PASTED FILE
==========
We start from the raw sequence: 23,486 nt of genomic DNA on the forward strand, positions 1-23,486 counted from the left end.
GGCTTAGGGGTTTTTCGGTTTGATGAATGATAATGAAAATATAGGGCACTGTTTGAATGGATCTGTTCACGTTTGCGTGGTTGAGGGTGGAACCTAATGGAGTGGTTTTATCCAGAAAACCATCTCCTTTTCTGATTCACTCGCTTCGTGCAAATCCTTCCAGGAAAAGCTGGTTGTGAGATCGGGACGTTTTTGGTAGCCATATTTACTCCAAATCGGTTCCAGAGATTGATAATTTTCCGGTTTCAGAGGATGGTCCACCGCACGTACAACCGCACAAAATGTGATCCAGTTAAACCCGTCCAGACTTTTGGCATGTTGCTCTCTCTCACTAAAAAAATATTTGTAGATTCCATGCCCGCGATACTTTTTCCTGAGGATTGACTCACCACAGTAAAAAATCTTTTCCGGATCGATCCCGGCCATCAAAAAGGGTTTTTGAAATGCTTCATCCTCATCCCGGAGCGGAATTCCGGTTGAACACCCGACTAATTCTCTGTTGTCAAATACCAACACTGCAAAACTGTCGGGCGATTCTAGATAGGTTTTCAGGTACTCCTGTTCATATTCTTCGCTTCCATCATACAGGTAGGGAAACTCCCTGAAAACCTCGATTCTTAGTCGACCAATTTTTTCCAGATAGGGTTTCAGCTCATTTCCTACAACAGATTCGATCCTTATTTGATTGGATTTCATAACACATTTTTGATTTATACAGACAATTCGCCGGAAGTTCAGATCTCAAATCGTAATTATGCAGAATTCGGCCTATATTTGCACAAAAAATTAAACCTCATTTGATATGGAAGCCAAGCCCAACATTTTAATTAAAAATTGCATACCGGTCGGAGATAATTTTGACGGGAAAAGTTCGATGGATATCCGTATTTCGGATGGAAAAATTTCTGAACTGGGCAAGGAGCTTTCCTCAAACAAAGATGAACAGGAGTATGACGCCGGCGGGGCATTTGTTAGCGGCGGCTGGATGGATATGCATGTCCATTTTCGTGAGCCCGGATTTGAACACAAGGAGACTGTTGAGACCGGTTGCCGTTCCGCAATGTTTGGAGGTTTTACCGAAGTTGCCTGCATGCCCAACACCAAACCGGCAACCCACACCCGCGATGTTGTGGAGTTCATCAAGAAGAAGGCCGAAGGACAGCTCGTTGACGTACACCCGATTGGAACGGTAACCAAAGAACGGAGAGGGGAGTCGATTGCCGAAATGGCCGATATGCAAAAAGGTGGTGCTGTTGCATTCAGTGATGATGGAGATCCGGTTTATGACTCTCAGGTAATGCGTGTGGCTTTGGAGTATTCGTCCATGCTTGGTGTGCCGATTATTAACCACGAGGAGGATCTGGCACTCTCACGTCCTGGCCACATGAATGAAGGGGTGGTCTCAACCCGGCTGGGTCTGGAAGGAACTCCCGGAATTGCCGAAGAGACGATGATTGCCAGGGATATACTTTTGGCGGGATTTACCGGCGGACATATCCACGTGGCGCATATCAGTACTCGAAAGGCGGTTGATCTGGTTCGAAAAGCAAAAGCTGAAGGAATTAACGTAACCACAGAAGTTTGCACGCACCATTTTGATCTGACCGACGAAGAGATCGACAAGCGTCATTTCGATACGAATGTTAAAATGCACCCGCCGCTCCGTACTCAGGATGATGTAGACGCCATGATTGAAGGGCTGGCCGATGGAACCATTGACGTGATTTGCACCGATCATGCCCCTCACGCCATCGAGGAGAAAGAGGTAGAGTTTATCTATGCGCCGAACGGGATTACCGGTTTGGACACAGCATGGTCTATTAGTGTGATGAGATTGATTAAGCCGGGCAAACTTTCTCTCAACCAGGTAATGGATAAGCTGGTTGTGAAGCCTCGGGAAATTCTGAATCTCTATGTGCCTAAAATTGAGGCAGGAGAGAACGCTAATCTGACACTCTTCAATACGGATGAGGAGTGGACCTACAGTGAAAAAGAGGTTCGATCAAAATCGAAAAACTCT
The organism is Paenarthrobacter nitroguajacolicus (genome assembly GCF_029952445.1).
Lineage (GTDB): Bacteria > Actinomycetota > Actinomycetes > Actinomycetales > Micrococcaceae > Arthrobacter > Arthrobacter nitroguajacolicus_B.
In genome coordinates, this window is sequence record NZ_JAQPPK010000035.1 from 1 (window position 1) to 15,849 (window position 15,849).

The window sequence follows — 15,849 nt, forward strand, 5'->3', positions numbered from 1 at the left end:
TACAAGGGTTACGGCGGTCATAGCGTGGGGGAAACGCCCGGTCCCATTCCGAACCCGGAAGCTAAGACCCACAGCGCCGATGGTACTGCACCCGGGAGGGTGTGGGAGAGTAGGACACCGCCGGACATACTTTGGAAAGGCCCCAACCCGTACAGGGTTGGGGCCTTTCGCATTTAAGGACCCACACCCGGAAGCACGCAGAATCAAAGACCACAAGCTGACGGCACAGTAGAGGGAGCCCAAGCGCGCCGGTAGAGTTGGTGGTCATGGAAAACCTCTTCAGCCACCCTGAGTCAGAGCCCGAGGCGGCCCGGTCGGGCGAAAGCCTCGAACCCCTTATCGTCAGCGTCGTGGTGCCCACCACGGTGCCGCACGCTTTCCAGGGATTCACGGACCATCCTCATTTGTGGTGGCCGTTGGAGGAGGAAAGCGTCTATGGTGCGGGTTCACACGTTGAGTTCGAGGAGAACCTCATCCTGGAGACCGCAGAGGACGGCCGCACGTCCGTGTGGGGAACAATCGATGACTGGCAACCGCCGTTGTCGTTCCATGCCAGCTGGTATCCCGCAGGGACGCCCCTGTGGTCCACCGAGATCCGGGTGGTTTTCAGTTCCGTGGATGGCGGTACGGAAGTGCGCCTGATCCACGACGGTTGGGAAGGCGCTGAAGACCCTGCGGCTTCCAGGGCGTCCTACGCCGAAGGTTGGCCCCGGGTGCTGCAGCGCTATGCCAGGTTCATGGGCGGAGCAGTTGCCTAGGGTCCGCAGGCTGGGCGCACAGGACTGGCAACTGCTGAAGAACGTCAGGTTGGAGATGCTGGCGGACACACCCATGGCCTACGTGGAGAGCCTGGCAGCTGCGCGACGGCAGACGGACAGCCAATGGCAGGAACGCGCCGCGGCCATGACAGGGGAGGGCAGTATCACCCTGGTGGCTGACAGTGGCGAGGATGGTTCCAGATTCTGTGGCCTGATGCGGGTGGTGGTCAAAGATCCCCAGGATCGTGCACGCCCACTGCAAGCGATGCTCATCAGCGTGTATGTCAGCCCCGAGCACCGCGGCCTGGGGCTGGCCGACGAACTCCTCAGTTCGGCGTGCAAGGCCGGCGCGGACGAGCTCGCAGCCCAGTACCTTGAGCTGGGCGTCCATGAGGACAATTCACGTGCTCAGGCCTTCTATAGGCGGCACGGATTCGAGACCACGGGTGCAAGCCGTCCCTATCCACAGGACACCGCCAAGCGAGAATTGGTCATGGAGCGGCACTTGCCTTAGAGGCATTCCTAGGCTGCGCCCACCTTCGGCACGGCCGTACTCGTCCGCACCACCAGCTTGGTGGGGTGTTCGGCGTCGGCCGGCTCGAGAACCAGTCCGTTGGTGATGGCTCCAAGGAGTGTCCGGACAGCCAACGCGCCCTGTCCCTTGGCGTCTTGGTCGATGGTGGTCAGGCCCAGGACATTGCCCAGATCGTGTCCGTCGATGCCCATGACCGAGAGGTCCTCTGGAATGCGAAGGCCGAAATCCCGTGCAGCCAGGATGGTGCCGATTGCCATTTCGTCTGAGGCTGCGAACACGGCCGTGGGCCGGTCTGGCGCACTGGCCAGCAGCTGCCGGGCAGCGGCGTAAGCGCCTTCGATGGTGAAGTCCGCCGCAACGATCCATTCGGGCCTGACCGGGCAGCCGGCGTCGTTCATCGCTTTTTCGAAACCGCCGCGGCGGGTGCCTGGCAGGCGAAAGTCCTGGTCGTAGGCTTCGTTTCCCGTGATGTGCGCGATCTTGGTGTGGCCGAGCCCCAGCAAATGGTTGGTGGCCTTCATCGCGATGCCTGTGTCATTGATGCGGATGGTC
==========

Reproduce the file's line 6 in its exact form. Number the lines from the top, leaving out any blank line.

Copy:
The window sequence follows — 15,849 nt, forward strand, 5'->3', positions numbered from 1 at the left end: